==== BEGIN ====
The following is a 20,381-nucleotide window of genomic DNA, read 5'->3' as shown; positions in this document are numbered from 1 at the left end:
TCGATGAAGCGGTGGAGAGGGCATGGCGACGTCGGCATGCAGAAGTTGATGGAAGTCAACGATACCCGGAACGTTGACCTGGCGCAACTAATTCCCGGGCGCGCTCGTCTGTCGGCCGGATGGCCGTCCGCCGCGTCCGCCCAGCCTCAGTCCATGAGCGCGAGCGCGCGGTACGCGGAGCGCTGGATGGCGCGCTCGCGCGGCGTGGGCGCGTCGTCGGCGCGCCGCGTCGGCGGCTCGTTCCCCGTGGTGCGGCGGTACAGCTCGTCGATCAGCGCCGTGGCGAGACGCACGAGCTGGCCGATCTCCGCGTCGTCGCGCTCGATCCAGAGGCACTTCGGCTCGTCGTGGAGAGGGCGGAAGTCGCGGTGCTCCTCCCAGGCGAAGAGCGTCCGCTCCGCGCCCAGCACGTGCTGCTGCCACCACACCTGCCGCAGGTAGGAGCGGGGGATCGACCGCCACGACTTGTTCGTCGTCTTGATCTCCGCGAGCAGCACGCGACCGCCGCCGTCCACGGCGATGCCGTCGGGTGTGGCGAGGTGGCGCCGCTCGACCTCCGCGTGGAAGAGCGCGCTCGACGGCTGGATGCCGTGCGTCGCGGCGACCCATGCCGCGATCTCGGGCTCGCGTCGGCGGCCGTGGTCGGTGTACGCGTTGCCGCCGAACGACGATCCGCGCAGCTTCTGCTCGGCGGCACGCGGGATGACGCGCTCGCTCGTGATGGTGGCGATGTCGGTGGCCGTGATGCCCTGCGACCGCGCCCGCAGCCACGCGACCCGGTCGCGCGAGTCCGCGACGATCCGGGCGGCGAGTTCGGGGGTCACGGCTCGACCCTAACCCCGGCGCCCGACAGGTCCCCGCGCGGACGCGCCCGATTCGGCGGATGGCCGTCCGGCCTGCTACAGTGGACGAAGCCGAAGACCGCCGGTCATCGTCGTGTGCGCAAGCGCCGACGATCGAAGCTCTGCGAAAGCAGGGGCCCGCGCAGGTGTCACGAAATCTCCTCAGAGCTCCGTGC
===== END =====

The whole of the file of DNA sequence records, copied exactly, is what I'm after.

The following is a 20,381-nucleotide window of genomic DNA, read 5'->3' as shown; positions in this document are numbered from 1 at the left end:
TCGATGAAGCGGTGGAGAGGGCATGGCGACGTCGGCATGCAGAAGTTGATGGAAGTCAACGATACCCGGAACGTTGACCTGGCGCAACTAATTCCCGGGCGCGCTCGTCTGTCGGCCGGATGGCCGTCCGCCGCGTCCGCCCAGCCTCAGTCCATGAGCGCGAGCGCGCGGTACGCGGAGCGCTGGATGGCGCGCTCGCGCGGCGTGGGCGCGTCGTCGGCGCGCCGCGTCGGCGGCTCGTTCCCCGTGGTGCGGCGGTACAGCTCGTCGATCAGCGCCGTGGCGAGACGCACGAGCTGGCCGATCTCCGCGTCGTCGCGCTCGATCCAGAGGCACTTCGGCTCGTCGTGGAGAGGGCGGAAGTCGCGGTGCTCCTCCCAGGCGAAGAGCGTCCGCTCCGCGCCCAGCACGTGCTGCTGCCACCACACCTGCCGCAGGTAGGAGCGGGGGATCGACCGCCACGACTTGTTCGTCGTCTTGATCTCCGCGAGCAGCACGCGACCGCCGCCGTCCACGGCGATGCCGTCGGGTGTGGCGAGGTGGCGCCGCTCGACCTCCGCGTGGAAGAGCGCGCTCGACGGCTGGATGCCGTGCGTCGCGGCGACCCATGCCGCGATCTCGGGCTCGCGTCGGCGGCCGTGGTCGGTGTACGCGTTGCCGCCGAACGACGATCCGCGCAGCTTCTGCTCGGCGGCACGCGGGATGACGCGCTCGCTCGTGATGGTGGCGATGTCGGTGGCCGTGATGCCCTGCGACCGCGCCCGCAGCCACGCGACCCGGTCGCGCGAGTCCGCGACGATCCGGGCGGCGAGTTCGGGGGTCACGGCTCGACCCTAACCCCGGCGCCCGACAGGTCCCCGCGCGGACGCGCCCGATTCGGCGGATGGCCGTCCGGCCTGCTACAGTGGACGAAGCCGAAGACCGCCGGTCATCGTCGTGTGCGCAAGCGCCGACGATCGAAGCTCTGCGAAAGCAGGGGCCCGCGCAGGTGTCACGAAATCTCCTCAGAGCTCCGTGC